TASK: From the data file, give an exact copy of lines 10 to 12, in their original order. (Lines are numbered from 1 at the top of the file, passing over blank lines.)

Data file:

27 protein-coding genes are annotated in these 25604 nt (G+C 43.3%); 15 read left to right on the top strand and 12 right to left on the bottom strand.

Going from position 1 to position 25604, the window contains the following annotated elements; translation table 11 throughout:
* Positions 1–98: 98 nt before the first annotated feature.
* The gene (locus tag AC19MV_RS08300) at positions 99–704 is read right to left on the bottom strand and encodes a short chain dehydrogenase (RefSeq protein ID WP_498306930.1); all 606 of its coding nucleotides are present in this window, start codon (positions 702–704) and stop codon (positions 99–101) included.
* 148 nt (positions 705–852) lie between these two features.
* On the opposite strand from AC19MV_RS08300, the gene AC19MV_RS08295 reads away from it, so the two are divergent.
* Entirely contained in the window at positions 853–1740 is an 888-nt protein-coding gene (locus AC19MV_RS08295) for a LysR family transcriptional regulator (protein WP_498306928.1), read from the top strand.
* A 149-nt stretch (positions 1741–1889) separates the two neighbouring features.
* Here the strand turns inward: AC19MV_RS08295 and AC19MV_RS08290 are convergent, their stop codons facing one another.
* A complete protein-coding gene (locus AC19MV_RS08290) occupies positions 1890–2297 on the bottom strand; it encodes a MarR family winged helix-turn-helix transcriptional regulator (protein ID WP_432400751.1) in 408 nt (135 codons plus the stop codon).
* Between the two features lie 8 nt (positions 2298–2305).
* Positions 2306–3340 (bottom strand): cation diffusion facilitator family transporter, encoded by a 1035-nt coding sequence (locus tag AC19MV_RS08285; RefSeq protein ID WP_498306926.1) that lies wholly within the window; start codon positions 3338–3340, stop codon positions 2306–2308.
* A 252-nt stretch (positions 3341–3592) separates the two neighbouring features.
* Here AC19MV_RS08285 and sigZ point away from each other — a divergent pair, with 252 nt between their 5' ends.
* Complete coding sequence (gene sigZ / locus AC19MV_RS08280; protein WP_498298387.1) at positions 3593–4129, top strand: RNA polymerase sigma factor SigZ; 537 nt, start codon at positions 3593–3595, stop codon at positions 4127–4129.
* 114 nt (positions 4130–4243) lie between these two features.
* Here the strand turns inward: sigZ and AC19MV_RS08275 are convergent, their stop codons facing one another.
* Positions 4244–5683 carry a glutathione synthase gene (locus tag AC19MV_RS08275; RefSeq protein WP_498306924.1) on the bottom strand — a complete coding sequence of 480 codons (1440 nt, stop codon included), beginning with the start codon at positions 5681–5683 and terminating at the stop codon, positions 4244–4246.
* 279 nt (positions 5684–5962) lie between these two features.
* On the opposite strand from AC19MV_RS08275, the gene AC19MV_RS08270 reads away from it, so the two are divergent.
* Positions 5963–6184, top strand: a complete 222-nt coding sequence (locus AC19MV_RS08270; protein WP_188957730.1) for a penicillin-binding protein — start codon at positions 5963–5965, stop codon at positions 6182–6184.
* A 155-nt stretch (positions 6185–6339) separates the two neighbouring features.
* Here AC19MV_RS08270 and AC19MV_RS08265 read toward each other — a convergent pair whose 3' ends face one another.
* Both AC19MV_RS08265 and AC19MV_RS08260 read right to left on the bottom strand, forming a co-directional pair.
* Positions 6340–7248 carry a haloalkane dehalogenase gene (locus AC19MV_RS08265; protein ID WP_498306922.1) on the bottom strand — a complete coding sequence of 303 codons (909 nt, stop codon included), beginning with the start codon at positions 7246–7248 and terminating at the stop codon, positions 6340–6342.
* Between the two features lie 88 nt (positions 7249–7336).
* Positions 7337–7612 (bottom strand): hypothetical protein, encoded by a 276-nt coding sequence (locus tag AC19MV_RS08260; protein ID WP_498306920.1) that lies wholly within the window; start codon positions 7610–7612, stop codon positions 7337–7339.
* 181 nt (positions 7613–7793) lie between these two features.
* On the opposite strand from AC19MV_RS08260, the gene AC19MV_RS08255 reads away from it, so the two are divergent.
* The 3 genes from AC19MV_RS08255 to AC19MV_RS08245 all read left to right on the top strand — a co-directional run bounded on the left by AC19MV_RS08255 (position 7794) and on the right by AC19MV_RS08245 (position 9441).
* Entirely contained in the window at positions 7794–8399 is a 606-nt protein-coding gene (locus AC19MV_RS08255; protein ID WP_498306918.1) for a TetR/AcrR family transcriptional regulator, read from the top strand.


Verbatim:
* A complete protein-coding gene (locus AC19MV_RS08290) occupies positions 1890–2297 on the bottom strand; it encodes a MarR family winged helix-turn-helix transcriptional regulator (protein ID WP_432400751.1) in 408 nt (135 codons plus the stop codon).
* Between the two features lie 8 nt (positions 2298–2305).
* Positions 2306–3340 (bottom strand): cation diffusion facilitator family transporter, encoded by a 1035-nt coding sequence (locus tag AC19MV_RS08285; RefSeq protein ID WP_498306926.1) that lies wholly within the window; start codon positions 3338–3340, stop codon positions 2306–2308.